Prosecutors across the Lone Star State have a keen interest in securing criminal convictions. Consequently, if you are facing serious criminal charges, you can expect a prosecutor to try to hold you accountable. This is true regardless of whether you are actually innocent or guilty.
When investigating criminal activity, police officers often gather extensive evidence. While some of this evidence may link you to a crime, other pieces of evidence may prove your innocence. Because prosecutors have access to all available information, you may wonder if they have to tell you what they have against you.
According to Section 39.14(a) of the Texas Code of Criminal Procedure, prosecutors must disclose any evidence that is material to the matter. When it comes to determining whether a piece of evidence is material, you can replace the word, “material,” with “relevant.” Therefore, you should expect the prosecutor to tell you about anything that is relevant to your case.
There are two major types of evidence in any criminal case: exculpatory and inculpatory. Exculpatory evidence is evidence that tends to prove your innocence, while inculpatory evidence proves your guilt. Prosecutors typically should inform you of both types of evidence.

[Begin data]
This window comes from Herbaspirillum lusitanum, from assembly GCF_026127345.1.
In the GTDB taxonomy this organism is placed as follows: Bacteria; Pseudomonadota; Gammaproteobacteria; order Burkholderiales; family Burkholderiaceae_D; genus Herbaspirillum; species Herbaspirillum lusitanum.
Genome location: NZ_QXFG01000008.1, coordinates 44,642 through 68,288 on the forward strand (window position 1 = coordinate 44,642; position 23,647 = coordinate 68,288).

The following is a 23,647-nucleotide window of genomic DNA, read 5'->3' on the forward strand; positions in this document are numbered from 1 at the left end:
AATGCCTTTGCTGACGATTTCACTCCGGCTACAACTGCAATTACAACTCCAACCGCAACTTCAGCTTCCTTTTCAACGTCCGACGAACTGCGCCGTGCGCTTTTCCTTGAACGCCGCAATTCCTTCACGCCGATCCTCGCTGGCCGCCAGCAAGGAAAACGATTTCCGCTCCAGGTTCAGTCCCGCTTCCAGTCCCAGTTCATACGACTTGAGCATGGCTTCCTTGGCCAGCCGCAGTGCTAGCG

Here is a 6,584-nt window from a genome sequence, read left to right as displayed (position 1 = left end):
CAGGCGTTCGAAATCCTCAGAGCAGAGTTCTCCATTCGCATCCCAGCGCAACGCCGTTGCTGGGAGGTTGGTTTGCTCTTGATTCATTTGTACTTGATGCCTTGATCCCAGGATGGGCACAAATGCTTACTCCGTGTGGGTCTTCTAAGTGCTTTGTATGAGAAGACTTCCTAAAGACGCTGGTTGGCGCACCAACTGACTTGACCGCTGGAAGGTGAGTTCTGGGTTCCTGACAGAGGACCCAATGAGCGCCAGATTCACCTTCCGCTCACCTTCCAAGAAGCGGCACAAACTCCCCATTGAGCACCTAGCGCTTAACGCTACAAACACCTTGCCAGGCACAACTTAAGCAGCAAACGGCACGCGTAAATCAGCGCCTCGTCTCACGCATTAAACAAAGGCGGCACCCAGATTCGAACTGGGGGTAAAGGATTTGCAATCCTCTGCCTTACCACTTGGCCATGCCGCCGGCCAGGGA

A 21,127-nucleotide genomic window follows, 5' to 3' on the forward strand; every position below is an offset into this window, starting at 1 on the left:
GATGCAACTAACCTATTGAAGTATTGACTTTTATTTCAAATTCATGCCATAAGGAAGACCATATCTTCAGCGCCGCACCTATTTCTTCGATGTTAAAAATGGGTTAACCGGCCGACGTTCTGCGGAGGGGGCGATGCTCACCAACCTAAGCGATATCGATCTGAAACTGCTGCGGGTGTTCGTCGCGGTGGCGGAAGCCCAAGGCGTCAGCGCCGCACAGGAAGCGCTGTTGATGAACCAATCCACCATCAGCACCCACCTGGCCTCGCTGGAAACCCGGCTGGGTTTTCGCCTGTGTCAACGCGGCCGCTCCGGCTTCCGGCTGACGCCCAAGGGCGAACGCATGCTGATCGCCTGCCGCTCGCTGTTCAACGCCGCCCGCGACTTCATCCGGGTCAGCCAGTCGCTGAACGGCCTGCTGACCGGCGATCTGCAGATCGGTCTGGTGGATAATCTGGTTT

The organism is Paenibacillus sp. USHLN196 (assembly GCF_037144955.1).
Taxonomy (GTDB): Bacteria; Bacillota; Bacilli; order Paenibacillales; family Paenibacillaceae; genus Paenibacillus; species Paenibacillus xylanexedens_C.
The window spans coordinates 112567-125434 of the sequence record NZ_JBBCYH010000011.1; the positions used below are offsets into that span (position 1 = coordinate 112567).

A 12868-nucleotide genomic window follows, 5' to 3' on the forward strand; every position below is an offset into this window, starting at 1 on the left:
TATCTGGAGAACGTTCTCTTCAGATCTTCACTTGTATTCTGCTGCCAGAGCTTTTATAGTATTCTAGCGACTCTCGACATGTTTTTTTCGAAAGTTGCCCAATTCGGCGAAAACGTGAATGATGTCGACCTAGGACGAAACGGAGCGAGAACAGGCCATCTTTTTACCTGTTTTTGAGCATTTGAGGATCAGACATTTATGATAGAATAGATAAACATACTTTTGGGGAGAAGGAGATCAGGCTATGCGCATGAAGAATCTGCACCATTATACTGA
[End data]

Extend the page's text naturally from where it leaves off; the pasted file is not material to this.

It can be tempting for prosecutors to withhold exculpatory evidence, as they often do not want defendants to use it to their advantage. Doing so is extremely dangerous for prosecutors, though. After all, if prosecutors withhold something exculpatory, you may be able to have your conviction overturned on appeal.
Ultimately, before negotiating a plea deal or going to trial, it is critical to know exactly what prosecutors have and do not have to use against you.